How Long Do You Need to Keep Closed Files?

File boxes

Boxes of old, closed-case files in the garage, or incurring monthly storage fees, can be a nightmare for both large firms and the sole practitioner. On the WSBA Ethics Line, it’s not uncommon for us to field questions by attorneys taking over an established practice and inheriting mountains of closed files. What can they do with the old files? Are there rules on file retention?

There is no Washington rule on file retention except that trust account records must be retained for at least seven years. RPC 1.15B.

Picking a retention schedule is up to the professional considerations of each attorney or firm. It’s a good idea to start with best practices, such as the Table of Suggested Dates for File. Also check with your insurance carrier, consider the nature of each case (some immigration cases may be “live” 20 years from the time of initial representation), and the possibility of malpractice or discipline claims.

In a recent advisory opinion, the Illinois State Bar Association canvassed several other states and suggested seven years is a reasonable “default” retention period for ordinary closed files. However, documents of independent legal significance, like original deeds or wills, must be returned to the client, filed with the court, or retained indefinitely.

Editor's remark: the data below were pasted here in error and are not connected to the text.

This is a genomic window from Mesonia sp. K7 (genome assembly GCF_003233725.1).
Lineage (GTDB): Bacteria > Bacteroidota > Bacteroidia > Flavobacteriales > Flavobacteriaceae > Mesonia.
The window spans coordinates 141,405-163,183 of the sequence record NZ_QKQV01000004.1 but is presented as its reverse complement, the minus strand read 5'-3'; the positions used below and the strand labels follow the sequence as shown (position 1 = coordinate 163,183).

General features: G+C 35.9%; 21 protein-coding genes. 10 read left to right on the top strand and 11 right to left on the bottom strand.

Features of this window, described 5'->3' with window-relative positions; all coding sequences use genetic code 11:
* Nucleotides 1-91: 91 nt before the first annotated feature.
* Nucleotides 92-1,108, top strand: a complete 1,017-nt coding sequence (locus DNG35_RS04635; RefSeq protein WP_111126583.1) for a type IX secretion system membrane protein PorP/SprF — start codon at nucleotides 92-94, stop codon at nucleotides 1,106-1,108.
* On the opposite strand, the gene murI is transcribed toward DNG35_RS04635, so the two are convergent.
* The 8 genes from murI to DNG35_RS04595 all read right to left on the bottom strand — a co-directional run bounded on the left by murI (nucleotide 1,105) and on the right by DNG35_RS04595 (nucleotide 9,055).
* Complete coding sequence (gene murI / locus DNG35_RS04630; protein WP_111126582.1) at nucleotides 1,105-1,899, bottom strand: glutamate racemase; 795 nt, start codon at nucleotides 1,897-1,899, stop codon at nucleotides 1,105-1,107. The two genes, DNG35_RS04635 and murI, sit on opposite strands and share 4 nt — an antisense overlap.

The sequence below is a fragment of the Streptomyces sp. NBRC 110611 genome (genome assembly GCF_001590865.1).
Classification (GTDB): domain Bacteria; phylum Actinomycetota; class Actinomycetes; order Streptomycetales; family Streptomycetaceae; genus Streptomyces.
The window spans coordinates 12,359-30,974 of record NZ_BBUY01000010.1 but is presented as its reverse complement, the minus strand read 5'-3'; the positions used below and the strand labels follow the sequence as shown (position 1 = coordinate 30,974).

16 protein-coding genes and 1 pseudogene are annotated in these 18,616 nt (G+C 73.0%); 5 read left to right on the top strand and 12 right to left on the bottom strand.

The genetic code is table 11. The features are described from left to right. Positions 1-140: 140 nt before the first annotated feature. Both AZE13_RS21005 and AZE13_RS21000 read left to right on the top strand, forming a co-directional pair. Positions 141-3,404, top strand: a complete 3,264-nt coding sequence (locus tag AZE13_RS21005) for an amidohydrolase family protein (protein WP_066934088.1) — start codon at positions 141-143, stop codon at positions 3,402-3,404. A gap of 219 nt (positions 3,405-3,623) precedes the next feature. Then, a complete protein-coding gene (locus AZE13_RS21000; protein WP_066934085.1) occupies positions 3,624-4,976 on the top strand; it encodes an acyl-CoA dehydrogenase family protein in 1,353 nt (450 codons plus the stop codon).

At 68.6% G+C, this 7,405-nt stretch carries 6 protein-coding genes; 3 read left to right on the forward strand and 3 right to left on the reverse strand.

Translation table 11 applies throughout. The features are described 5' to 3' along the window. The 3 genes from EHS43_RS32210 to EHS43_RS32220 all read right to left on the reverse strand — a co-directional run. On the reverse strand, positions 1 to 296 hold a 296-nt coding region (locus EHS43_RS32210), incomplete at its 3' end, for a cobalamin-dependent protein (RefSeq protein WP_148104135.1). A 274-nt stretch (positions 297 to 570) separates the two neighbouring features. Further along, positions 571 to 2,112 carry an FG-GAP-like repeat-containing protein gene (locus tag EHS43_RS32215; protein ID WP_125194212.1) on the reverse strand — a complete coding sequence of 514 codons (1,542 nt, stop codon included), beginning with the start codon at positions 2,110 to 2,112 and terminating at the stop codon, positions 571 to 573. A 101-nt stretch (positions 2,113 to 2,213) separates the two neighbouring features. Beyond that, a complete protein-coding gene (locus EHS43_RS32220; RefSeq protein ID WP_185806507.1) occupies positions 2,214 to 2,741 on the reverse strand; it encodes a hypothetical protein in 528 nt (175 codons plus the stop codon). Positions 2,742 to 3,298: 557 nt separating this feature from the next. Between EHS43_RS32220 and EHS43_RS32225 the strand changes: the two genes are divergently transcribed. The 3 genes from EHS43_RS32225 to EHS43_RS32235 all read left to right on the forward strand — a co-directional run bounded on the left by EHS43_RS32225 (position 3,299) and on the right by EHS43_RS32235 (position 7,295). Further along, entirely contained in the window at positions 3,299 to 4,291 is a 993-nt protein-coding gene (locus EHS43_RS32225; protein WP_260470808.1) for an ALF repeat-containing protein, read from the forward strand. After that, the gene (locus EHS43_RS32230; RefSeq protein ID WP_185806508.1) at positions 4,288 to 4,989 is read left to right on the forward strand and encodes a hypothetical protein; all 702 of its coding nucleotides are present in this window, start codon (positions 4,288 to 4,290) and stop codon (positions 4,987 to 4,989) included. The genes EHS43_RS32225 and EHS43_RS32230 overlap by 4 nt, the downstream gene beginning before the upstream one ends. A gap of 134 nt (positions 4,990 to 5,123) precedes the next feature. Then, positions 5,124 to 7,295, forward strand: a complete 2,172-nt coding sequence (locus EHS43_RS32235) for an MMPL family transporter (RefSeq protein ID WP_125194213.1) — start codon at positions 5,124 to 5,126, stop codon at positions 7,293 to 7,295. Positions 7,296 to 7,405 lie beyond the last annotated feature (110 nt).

Client files may be converted to electronic format as long as documents with intrinsic value are not destroyed without client permission. Read WSBA’s Advisory Opinion 2023 for more information.

Can you destroy closed files without giving clients notice?
The file is the client’s property and an attorney has a duty to safeguard a client’s property. See RPC 1.15A and Advisory Opinion 181. The best practice is to give all clients notice of the intent to destroy their file. In addition, your fee agreement and completion of engagement letter would have notified the client in advance of the file retention and destruction policy. Absent these, the Illinois Bar opinion recognized that trying to contact former clients can be time-consuming, expensive and “in many cases, futile.” It determined that old, closed files can be considered abandoned, so destroying them without notice is reasonable.

Lastly, make sure your method of destruction preserves client confidentiality (RPC 1.6). A reputable document shredding company should be sufficient.

The Takeaway

  • Create a file retention schedule and start managing your closed files now.
  • Put your file retention/destruction policy in your fee agreement.
  • Return all documents of independent legal significance with your completion of engagement letter.

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